For those of us who are familiar with Bob’s Burgers, let’s all agree on one thing: it’s awesome.
For the “Bob’s Haters,” fine.
We’ll agree to disagree, but stick around because what I have to say may give you a new lens.
For those who haven’t seen it, I’ll tell you one thing: it’s awesome.
First, let’s get past one thing. The family’s last name is Belcher. That’s right. Bob, Linda, Tina, Gene, and Louise Belcher. (Probably a fact that has been brought up by the Bob’s Haters a time or two).
Despite the crude name, which admittedly appeals to my sense of humor, there is one more thing that stands out in this family.
I’m going to coin a term here. I will call it the “crazy family fallacy” – the belief that one’s own family is the CRAZIEST compared to ALL other families.
We’ve all met someone who claims their family is crazy only to find that the claim is…bullshit.
Playing devil’s advocate, I suppose the straight-laced folks are crazy in their own way, but that type of crazy doesn’t apply to the Belchers. They’re nuts. And I’ll break down the family one Belcher at a time.
From the opening credits, we see that Bob is, at best, a bit of a jinxed man, with the joke being the “re- re- re- opening” of his struggling burger joint. His monotone voice and blank expression illustrates his perpetual exhaustion of trying to compete with his mortal enemy’s neighboring restaurant while raising his three kids. Bob’s landlord makes frequent visits, usually to complain about Bob’s inability to make his rent on time. I’m experiencing secondary trauma just writing this.
The darling wife of Bob Belcher: funny gal, devoted wife, attentive mother, margarita lover—What’s not to adore about Linda? She is a tall glass of optimism with a New York accent. She’s boisterous, funny and full of Linda-wisdom: “No one who had a great childhood stands like that.” Though this sounds like a pitch for the Linda fan club, like all the Belchers, she’s flawed. As anyone with a big personality can attest to, Linda rides the fine line between being exuberant and being downright overwhelming— we can usually look to Bob for his input on the matter.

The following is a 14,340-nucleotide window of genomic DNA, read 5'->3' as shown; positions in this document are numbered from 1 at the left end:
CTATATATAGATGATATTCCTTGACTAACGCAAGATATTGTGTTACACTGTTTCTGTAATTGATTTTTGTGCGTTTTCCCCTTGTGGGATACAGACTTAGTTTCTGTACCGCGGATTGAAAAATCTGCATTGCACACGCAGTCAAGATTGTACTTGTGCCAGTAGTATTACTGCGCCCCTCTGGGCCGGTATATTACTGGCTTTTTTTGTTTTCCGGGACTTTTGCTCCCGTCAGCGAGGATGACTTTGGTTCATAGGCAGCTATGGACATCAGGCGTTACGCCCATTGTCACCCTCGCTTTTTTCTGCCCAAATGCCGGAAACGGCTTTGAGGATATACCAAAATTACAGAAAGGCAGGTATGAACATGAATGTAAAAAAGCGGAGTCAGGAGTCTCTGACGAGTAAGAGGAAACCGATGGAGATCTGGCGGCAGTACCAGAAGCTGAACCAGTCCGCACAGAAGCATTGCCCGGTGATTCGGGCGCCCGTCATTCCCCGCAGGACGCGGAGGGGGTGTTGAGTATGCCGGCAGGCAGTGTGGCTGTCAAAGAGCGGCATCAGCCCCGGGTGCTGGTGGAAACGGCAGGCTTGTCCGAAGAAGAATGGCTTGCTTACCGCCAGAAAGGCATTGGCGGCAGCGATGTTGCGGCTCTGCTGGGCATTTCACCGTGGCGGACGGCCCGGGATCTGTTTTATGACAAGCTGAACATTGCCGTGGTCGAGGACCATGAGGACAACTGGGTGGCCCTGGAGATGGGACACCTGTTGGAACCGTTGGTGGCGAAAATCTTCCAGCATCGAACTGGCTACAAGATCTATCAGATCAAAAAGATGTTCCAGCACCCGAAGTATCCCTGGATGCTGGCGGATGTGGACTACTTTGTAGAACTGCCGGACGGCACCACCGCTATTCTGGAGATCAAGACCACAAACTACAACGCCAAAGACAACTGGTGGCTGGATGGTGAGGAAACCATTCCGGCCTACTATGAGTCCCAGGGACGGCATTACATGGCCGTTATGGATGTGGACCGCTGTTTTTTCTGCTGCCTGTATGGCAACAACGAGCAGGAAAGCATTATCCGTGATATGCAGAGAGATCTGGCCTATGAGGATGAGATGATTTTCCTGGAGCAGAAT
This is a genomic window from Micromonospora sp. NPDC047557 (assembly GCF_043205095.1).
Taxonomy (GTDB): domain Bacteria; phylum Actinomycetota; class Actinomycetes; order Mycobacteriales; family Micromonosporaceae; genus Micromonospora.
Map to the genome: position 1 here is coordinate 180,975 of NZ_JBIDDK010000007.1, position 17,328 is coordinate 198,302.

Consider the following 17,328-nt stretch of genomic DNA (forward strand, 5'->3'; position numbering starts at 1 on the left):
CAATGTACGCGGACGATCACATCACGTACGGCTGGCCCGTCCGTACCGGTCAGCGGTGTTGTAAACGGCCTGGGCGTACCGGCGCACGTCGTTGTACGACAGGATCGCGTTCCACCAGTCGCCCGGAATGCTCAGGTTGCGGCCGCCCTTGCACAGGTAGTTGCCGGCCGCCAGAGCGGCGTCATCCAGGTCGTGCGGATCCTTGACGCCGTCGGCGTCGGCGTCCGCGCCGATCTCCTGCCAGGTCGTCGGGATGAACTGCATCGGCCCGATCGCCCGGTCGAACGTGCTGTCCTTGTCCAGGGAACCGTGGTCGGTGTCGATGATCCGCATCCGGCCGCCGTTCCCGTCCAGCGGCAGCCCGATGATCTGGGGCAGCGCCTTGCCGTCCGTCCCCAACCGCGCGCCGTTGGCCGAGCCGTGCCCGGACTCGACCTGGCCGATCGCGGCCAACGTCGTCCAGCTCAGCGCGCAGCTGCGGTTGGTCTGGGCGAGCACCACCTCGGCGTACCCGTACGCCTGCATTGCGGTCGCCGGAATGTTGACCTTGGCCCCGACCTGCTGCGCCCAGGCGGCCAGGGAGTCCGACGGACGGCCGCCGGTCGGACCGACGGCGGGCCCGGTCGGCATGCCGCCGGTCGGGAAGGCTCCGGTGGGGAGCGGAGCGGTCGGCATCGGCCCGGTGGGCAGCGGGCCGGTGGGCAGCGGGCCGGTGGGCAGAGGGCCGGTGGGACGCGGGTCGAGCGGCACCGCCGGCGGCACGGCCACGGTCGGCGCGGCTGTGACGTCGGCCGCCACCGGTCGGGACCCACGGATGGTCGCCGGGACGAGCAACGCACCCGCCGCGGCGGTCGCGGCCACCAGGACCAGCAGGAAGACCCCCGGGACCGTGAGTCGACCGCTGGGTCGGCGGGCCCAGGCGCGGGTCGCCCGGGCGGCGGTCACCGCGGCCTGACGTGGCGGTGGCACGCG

The eldest of the Belcher children, Tina is living (/surviving) “the awkward years”. Did anyone else just break out in hives or experience something that may be classified as Post-Traumatic Stress Disorder? Moving on. Outwardly timid and socially awkward, Tina writes erotic literature with a major focus on zombies, butts, and Jimmy Jr. (who just so happens to be the son of Bob’s mortal enemy previously mentioned). Like her siblings, she’s paid less than minimum wage to work at the family’s restaurant.
Gene Belcher is the blissfully oblivious middle child, and only son, of Bob and Linda. He’s frequently engaged in quarrels or challenges with his younger sister, Louise, and often gets manipulated into her master plans…most of which end in disaster. Gene is purposefully portrayed as a bit of a dim-wit, even forgetting the name of his family’s restaurant (Bob’s. Burgers.) when he’s given the opportunity to earn some free publicity at a locally-aired minor league baseball game.
Louise is the youngest Belcher, and the hungriest for adventure. She’s mischievous and too clever for her own good. She holds authority over her older siblings with her manipulative little mind, and gives adults a run for their money—especially her own parents. (Earmuffs Bob’s Haters!) There’s even an episode where Linda and Bob (and his pill-induced prolonged erection) have to go rescue their trapped daughter after her failed attempt to find buried treasure. Louise is a handful—an entertaining and engaging handful.
So why bother with the character summaries?
Because each member of the Belcher is a pain in the ass and downright weird in their own way; and yet—they wholeheartedly love and accept each other. Love stands out among the Belchers. A successful family unit requires balance among the personalities of its members. Most of us can agree that sometimes the balance is thrown off, and sometimes the result is a full-blown battle. While the Belchers frequently tip the balance, we never see them really “lose it” as a unified family. There’s no explosive arguments or grudges, only temporary sprawls and eye-rolls. Why? Because while Bob shrugs off the fact that his daughter Tina fantasizes about intimacy with zombies, or that Gene has an IQ of useless, each Belcher accepts each other.
We may not like every quality of every member of our nuclear family, and we may not all get along. What we must practice within our family is acceptance and forgiveness. Next time you tune into Bob’s Burgers, view it through the lens of family. We should find what it is that keeps this family a team, and begin to apply it to our own relationships. And don’t worry; sometimes this can involve a margarita or two.